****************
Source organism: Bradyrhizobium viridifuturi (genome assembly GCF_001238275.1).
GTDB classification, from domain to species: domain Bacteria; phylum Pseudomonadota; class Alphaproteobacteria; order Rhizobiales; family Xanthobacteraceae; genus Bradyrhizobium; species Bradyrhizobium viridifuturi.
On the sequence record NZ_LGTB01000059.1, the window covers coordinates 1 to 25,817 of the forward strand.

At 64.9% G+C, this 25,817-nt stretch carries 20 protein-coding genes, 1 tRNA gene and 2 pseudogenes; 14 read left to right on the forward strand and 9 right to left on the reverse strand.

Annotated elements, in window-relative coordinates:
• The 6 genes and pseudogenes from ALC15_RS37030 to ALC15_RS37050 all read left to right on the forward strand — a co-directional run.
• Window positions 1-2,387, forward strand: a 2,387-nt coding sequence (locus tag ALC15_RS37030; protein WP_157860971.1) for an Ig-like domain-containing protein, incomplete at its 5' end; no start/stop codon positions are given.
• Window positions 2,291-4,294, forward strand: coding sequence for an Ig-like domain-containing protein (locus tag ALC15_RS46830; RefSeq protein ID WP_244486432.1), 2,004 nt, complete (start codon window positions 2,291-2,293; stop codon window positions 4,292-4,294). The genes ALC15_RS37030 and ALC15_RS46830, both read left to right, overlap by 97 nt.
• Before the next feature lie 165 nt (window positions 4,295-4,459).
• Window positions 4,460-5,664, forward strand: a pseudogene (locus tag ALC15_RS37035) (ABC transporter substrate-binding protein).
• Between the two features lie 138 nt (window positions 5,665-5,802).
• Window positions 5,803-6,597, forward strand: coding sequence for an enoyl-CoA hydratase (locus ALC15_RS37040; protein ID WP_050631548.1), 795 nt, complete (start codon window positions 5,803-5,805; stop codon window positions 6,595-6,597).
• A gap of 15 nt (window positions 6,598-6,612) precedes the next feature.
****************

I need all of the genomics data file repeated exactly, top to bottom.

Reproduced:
Source organism: Bradyrhizobium viridifuturi (genome assembly GCF_001238275.1).
GTDB classification, from domain to species: domain Bacteria; phylum Pseudomonadota; class Alphaproteobacteria; order Rhizobiales; family Xanthobacteraceae; genus Bradyrhizobium; species Bradyrhizobium viridifuturi.
On the sequence record NZ_LGTB01000059.1, the window covers coordinates 1 to 25,817 of the forward strand.

At 64.9% G+C, this 25,817-nt stretch carries 20 protein-coding genes, 1 tRNA gene and 2 pseudogenes; 14 read left to right on the forward strand and 9 right to left on the reverse strand.

Annotated elements, in window-relative coordinates:
• The 6 genes and pseudogenes from ALC15_RS37030 to ALC15_RS37050 all read left to right on the forward strand — a co-directional run.
• Window positions 1-2,387, forward strand: a 2,387-nt coding sequence (locus tag ALC15_RS37030; protein WP_157860971.1) for an Ig-like domain-containing protein, incomplete at its 5' end; no start/stop codon positions are given.
• Window positions 2,291-4,294, forward strand: coding sequence for an Ig-like domain-containing protein (locus tag ALC15_RS46830; RefSeq protein ID WP_244486432.1), 2,004 nt, complete (start codon window positions 2,291-2,293; stop codon window positions 4,292-4,294). The genes ALC15_RS37030 and ALC15_RS46830, both read left to right, overlap by 97 nt.
• Before the next feature lie 165 nt (window positions 4,295-4,459).
• Window positions 4,460-5,664, forward strand: a pseudogene (locus tag ALC15_RS37035) (ABC transporter substrate-binding protein).
• Between the two features lie 138 nt (window positions 5,665-5,802).
• Window positions 5,803-6,597, forward strand: coding sequence for an enoyl-CoA hydratase (locus ALC15_RS37040; protein ID WP_050631548.1), 795 nt, complete (start codon window positions 5,803-5,805; stop codon window positions 6,595-6,597).
• A gap of 15 nt (window positions 6,598-6,612) precedes the next feature.